Where did the time go? Only 3 sleeps to go! Every year, December seems to melt away, even as the thermometer outside my kitchen window drops to near zero.
I made these little cookies a couple of weeks ago, and I’m sorry that it took me so long to get this post up, because they’re simply delicious. Danish klejner are my lifelong Christmas favourites, but these shortbread cookies are so buttery and deliciously nutty that they’re making a run for first place in my heart AND stomach.
Chestnut flour is worth the effort to make it yourself, or the expense if you buy it online. And if you don’t have chestnuts, then try hazelnuts instead.
I took the ferry into Victoria this past dreary Saturday to take the “Odd Bits” class at The London Chef with Jennifer McLagan, chef and and award-winning author from Toronto whose past books include Bones and Fat, winner of the 2009 James Beard Cookbook of the Year.
After you’ve covered fat and bones, what’s left? The offal, of course. But as Chef McLagan explained at the beginning of our class, The Offal Cookbook is bound to become victim to an almost endless number of awful puns (sorry), so instead, we have Odd Bits.
For a rainy day spent inside talking about how to cook and eat the feet, blood, organs and glands of various animals, it was enjoyable indeed. Chef McLagan is an engaging, passionate speaker and The London Chef’s bright, well-appointed demonstration kitchen is as welcoming as any I’ve been in. The glass of red to loosen us all up at the start didn’t hurt either.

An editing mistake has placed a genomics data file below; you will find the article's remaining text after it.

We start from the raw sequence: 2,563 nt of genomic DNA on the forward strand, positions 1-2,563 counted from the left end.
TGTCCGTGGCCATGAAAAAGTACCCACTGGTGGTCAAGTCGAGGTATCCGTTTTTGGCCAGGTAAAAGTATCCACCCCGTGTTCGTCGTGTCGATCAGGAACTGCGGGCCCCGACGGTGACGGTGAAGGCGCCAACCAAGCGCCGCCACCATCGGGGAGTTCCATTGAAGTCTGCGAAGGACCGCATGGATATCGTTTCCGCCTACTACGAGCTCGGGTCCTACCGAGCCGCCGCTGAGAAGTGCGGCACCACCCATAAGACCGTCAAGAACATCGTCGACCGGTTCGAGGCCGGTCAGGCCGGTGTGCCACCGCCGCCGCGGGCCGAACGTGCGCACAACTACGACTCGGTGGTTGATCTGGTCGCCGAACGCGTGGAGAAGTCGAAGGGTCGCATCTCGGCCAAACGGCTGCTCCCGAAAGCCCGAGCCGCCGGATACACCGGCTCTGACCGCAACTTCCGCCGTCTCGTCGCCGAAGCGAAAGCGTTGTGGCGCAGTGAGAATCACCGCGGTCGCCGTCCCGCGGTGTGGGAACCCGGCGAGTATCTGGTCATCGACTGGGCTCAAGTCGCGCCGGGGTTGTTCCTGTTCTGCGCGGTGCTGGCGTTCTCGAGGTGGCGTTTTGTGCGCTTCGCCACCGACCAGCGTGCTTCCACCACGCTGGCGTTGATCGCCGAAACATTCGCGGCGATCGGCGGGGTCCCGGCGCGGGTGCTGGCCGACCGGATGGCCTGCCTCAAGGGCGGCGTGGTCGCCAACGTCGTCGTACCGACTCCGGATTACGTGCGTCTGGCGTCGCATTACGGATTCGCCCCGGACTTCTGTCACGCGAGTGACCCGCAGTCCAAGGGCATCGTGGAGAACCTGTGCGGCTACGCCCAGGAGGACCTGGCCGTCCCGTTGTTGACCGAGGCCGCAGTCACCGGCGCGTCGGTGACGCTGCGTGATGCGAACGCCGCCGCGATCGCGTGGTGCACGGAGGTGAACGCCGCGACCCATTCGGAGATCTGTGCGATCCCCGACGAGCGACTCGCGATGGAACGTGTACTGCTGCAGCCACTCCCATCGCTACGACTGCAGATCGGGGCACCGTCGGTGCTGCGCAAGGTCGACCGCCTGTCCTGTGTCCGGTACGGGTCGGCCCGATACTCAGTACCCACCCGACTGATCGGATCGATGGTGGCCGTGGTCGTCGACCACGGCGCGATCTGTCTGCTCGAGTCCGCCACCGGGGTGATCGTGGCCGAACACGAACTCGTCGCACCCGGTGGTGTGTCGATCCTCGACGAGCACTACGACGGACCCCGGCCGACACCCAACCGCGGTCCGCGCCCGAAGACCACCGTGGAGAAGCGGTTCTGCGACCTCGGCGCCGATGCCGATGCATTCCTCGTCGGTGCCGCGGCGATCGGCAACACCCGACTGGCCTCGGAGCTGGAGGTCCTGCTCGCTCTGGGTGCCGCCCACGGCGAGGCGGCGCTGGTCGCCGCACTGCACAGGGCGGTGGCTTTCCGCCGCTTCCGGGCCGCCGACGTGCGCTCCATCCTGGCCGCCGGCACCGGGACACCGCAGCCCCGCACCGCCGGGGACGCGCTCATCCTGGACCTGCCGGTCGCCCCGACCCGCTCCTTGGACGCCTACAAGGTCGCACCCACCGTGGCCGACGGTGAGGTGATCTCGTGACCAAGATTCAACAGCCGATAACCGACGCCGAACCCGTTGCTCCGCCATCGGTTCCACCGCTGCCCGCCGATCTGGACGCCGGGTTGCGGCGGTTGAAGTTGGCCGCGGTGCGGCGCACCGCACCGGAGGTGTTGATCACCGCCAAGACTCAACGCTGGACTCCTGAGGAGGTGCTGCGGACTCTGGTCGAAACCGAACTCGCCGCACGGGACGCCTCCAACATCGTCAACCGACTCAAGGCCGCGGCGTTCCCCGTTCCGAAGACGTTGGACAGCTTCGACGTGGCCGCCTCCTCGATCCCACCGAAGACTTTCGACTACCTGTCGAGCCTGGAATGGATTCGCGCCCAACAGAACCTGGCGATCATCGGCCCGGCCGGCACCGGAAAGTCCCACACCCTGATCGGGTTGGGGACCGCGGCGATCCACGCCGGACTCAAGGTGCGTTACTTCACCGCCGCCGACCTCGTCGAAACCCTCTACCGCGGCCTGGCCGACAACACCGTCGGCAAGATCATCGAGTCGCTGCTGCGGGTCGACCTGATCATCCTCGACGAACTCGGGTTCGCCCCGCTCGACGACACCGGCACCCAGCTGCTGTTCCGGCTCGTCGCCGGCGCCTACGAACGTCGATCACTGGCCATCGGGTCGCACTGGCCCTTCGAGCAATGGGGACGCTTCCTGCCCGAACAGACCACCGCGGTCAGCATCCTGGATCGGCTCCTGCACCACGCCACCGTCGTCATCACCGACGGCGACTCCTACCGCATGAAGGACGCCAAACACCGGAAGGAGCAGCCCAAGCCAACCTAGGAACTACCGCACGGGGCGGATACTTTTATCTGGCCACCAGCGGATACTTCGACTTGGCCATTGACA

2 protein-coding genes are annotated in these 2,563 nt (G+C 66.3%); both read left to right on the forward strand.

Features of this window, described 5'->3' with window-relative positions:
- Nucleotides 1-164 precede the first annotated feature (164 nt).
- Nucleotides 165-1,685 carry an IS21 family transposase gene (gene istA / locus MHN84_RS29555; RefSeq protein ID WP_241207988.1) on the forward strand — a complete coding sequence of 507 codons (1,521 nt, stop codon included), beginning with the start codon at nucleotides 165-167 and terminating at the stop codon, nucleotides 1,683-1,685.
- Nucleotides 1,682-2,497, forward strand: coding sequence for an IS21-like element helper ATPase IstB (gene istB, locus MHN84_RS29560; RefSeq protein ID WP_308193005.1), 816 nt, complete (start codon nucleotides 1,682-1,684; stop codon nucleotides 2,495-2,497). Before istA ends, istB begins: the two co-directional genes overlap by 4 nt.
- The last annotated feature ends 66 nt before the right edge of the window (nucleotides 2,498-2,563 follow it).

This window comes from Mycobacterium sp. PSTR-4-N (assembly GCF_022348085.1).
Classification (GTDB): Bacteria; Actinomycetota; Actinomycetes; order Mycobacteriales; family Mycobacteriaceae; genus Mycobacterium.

I know I’m taking a chance with an organic bag of lemons on sale for $2.99 — at anytime of year. It would be different if I lived further south, amongst citrus trees of plenty, but I don’t. I live on a 13 sq. mile island floating in the northern Pacific.
That’s a bit dramatic. Actually, Pender is located in the Strait of Georgia, between Vancouver Island and Vancouver, on the mainland. So we’ve got a little more shelter than, say, Samoa. Some even boast of our Mediterranean climate — a claim put to the test in the last couple of years — but I’m unaware of any local lemon trees, unless someone has one hidden in a warm and glowing greenhouse. (Although I was impressed to hear that a friend and her family successfully grew and harvested a Calamondin Orange tree here on Pender). Shelley, do you still have any of that chutney left?
My sketchy bag of lemons came from a grocery store in Victoria, and, like I said, I knew the odds of getting juicy fruit were against me. But I had just seen a new recipe for Glazed Citron from David Lebowitz, and I was actually on the lookout for some gnarly looking specimens.
Yesterday, I ended up pretty deep in the back of the fridge while on reconnaissance for dinner. And somewhere between clearing out the meat drawer and finding the lost mayonnaise in the crisper, I had a mathematical epiphany. OK, it was actually more related to food than numbers, but still, it showed up in my head as this unalterable, absolute equation:
There’s only 1 problem. No one around here likes Moussaka. But we do love pizza — I found 2 pre-made balls of dough when I took my search to the freezer — and when you start saying Moooooooooossaka Pizza over to yourself over and over (while rocking out to Synchronicity I on internet radio) caution gets thrown to the wind and you realize that somethings are just meant to be.